The downside to this was the overall backlash from the greater jiu jitsu community. Gracie University was accused of commercialising jiu jitsu and selling belts online, including members of their own family. Even Rickson himself was opposed to the online blue belt, a fact was was reported on many popular BJJ websites. This caused Ryron and Rener to introduce the ‘technical blue belt’, to be given to those who pass the Gracie University online belt assessment for Gracie Combatives. A student would then be required to be tested for their official blue belt at a Gracie Academy Certified Training Center (CTC).

Some also argued that rolling is part of jiu jitsu and if you can’t take a beating on the mat and overcome your losses, you will never get better. By not expecting a new student to roll (for at least the first year) Gracie Academy and Gracie University were accused of watering down jiu jitsu. I’ve often posted my own thoughts on the topic online, but there is a small amount of truth to these arguments. However there are always those students who are just looking for a self defence programme and those students shouldn’t be required to roll to early on, unless they want to.

Effectively the Gracie Combatives belt is an amalgamation of the JJGF white/blue belt and the Gracie University technical blue belt. To achieve it requires the student to pass the usual Gracie Combatives assessment. Once that happens the student should then start learning the Master Cycle techniques from BBS1, as well as start gaining experience in sparring, for at least 6 to 12 months. Only then, by being tested at a CTC by an official Gracie Academy representative, can a student achieve the rank of blue belt.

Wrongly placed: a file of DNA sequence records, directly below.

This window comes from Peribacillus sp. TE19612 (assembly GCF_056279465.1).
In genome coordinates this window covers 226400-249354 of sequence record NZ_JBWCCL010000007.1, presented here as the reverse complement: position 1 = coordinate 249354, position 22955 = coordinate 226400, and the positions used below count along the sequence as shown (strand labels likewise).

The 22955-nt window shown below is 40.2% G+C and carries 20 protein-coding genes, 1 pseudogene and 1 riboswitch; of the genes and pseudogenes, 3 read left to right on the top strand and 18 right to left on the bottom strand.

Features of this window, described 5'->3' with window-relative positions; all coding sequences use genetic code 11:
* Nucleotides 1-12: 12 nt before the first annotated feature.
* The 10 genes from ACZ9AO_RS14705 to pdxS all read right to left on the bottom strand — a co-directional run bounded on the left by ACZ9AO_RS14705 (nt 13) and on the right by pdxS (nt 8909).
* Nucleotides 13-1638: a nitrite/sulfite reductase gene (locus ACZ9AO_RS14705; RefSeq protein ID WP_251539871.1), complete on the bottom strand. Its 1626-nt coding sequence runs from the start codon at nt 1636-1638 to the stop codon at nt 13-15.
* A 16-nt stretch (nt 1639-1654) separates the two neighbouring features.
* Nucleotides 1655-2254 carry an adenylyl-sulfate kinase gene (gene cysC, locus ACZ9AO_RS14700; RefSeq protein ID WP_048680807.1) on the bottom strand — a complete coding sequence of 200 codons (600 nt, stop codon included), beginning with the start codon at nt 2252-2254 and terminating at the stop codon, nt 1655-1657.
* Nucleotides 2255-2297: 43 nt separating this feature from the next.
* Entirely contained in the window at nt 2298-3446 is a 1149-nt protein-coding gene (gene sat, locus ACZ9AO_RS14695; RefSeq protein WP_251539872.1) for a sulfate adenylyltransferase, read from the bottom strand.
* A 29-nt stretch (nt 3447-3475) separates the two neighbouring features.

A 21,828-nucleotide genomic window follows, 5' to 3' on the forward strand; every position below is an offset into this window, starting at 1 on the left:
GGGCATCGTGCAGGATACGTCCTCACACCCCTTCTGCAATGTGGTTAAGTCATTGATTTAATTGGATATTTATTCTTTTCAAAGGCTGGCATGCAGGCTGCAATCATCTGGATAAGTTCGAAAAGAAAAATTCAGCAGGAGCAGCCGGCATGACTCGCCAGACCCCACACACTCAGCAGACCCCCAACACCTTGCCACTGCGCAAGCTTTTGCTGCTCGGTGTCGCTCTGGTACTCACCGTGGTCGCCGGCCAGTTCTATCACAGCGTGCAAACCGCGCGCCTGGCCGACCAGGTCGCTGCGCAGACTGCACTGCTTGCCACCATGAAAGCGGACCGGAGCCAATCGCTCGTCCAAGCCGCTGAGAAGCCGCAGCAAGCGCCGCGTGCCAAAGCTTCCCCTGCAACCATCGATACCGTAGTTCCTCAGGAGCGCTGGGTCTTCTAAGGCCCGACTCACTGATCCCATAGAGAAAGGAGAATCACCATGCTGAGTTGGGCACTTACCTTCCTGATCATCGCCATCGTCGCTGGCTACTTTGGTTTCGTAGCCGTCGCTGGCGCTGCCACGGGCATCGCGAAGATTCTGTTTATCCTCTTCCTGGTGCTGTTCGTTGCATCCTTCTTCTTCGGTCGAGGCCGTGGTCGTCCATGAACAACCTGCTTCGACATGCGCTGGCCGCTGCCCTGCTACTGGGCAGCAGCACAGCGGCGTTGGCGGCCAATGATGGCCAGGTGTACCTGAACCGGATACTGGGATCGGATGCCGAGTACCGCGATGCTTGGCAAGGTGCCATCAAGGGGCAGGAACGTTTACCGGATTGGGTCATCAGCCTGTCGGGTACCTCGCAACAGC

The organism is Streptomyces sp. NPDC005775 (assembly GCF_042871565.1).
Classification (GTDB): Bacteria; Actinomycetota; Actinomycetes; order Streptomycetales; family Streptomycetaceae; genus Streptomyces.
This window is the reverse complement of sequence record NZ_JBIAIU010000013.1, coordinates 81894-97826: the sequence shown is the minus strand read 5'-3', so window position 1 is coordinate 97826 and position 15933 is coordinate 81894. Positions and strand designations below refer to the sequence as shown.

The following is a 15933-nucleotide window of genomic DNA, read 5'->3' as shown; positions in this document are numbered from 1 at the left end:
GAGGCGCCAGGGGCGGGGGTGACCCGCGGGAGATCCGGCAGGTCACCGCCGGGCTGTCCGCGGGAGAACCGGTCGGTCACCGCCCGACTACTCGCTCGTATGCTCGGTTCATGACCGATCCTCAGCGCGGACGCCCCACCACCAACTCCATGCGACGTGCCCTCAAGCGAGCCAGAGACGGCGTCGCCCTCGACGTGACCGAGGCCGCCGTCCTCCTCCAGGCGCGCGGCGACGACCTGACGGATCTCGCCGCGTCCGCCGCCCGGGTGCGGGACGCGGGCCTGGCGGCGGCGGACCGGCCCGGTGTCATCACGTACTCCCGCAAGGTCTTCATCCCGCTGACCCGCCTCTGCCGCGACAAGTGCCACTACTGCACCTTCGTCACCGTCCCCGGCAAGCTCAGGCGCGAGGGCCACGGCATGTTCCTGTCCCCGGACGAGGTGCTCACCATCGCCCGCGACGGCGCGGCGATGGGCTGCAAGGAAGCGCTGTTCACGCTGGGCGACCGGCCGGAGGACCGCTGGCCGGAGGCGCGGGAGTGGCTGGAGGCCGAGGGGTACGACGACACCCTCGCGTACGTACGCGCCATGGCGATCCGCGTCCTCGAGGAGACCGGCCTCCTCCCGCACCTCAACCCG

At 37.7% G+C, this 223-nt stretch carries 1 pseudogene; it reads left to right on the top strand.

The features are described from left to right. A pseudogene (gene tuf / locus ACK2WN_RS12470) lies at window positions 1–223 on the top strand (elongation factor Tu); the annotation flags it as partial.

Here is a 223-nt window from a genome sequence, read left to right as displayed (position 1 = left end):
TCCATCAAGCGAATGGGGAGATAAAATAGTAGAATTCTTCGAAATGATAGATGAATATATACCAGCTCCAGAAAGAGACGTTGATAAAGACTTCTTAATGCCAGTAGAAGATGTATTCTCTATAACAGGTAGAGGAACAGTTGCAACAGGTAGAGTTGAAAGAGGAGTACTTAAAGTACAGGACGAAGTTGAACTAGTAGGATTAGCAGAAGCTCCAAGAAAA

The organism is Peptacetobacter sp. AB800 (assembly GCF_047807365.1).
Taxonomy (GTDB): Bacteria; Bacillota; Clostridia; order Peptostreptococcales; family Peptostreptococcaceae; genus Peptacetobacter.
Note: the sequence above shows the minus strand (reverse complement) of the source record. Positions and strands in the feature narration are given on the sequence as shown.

In implementing this Gracie University is aligning itself with a more traditional approach to blue belt, while still giving the student a shorter term goal to work towards. It also ensures that the act of live sparring is part of the requirement to get a blue belt, but only when the student has gained a certain level of comfort in the Gracie Combatives techniques. It also (hopefully) provides the student a clear goal and therefore the motivation to keep on training. It also gives the new student a good fundamental base in self defense, before they tackle the rigors of rolling. Personally I think its a great idea and it brings balance to the Gracie University belt system.

What effect this will have on real Gracie Academy CTC’s is another thing. My guess is that the Gracie Combatives belt is exclusive to Gracie University. I am assuming that it will just mean that to pass your blue belt assessment at a CTC will require completing and passing the regular Gracie Combatives drills as well as a live sparring assessment, both gi, no gi and fight sim. If this is the case, I’m actually pretty excited about it. It will mean that Gracie Academy blue belts will be on a similar technical and rolling level as students from non Gracie Academy schools.

What is great about all this is what can be learned about both parties as well as what it means for jiu jitsu as a whole.

  1. Rener and Ryron are willing to listen to the wisdom of their uncle in understanding their grandfathers jiu jitsu better.
  2. Rickson is willing to work with Ryron and Rener in preserving the traditions of jiu jitsu while also focusing on the future.
  3. Having someone like Rickson help guide the path of Gracie University brings trust in the system from the greater jiu jitsu community. Rickson is well respected by most BJJ schools and his guidance and support of Gracie University will not be missed.
  4. Ryron and Rener are now part of something that could unify the larger jiu jitsu community.
  5. The positive effects of this change have already been felt.
  6. This may also have a positive effect on the rift between members of the Gracie Family. Seeing Rickson and Rener and Ryron together like this was amazing.

In short, I am very excited about this turn of events. I hope to see more members of the Gracie Family and the larger jiu jitsu community working together like this, keeping the legacy of Grandmaster Helio Gracie and his jiu jitsu alive, while looking to the future of the art and how it can be spread to become a positive force in the world.